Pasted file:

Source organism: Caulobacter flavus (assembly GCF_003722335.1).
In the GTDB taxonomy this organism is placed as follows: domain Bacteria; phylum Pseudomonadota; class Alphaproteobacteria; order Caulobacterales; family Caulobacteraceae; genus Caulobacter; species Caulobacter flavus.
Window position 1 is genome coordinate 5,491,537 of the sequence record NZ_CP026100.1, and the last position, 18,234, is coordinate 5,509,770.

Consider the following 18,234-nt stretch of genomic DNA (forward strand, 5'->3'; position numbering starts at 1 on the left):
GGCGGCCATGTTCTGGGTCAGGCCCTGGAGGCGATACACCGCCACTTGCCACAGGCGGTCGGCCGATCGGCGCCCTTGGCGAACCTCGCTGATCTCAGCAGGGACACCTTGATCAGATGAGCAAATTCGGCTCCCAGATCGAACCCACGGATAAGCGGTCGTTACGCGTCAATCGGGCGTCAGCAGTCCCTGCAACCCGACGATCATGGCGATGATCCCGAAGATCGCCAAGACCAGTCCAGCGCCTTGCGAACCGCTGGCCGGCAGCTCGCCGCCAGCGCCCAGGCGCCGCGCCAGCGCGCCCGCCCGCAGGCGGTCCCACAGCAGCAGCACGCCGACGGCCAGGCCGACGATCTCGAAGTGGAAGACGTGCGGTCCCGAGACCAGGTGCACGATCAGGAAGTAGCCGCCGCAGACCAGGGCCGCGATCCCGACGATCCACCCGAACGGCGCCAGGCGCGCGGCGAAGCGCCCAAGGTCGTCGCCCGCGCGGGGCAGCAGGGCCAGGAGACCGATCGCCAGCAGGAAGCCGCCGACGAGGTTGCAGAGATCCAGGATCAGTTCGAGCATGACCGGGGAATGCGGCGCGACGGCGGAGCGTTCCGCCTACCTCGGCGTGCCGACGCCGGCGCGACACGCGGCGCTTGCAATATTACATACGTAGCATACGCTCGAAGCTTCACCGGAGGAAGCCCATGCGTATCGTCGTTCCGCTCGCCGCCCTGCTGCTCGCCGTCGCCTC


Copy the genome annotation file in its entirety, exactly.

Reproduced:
Source organism: Caulobacter flavus (assembly GCF_003722335.1).
In the GTDB taxonomy this organism is placed as follows: domain Bacteria; phylum Pseudomonadota; class Alphaproteobacteria; order Caulobacterales; family Caulobacteraceae; genus Caulobacter; species Caulobacter flavus.
Window position 1 is genome coordinate 5,491,537 of the sequence record NZ_CP026100.1, and the last position, 18,234, is coordinate 5,509,770.

Consider the following 18,234-nt stretch of genomic DNA (forward strand, 5'->3'; position numbering starts at 1 on the left):
GGCGGCCATGTTCTGGGTCAGGCCCTGGAGGCGATACACCGCCACTTGCCACAGGCGGTCGGCCGATCGGCGCCCTTGGCGAACCTCGCTGATCTCAGCAGGGACACCTTGATCAGATGAGCAAATTCGGCTCCCAGATCGAACCCACGGATAAGCGGTCGTTACGCGTCAATCGGGCGTCAGCAGTCCCTGCAACCCGACGATCATGGCGATGATCCCGAAGATCGCCAAGACCAGTCCAGCGCCTTGCGAACCGCTGGCCGGCAGCTCGCCGCCAGCGCCCAGGCGCCGCGCCAGCGCGCCCGCCCGCAGGCGGTCCCACAGCAGCAGCACGCCGACGGCCAGGCCGACGATCTCGAAGTGGAAGACGTGCGGTCCCGAGACCAGGTGCACGATCAGGAAGTAGCCGCCGCAGACCAGGGCCGCGATCCCGACGATCCACCCGAACGGCGCCAGGCGCGCGGCGAAGCGCCCAAGGTCGTCGCCCGCGCGGGGCAGCAGGGCCAGGAGACCGATCGCCAGCAGGAAGCCGCCGACGAGGTTGCAGAGATCCAGGATCAGTTCGAGCATGACCGGGGAATGCGGCGCGACGGCGGAGCGTTCCGCCTACCTCGGCGTGCCGACGCCGGCGCGACACGCGGCGCTTGCAATATTACATACGTAGCATACGCTCGAAGCTTCACCGGAGGAAGCCCATGCGTATCGTCGTTCCGCTCGCCGCCCTGCTGCTCGCCGTCGCCTC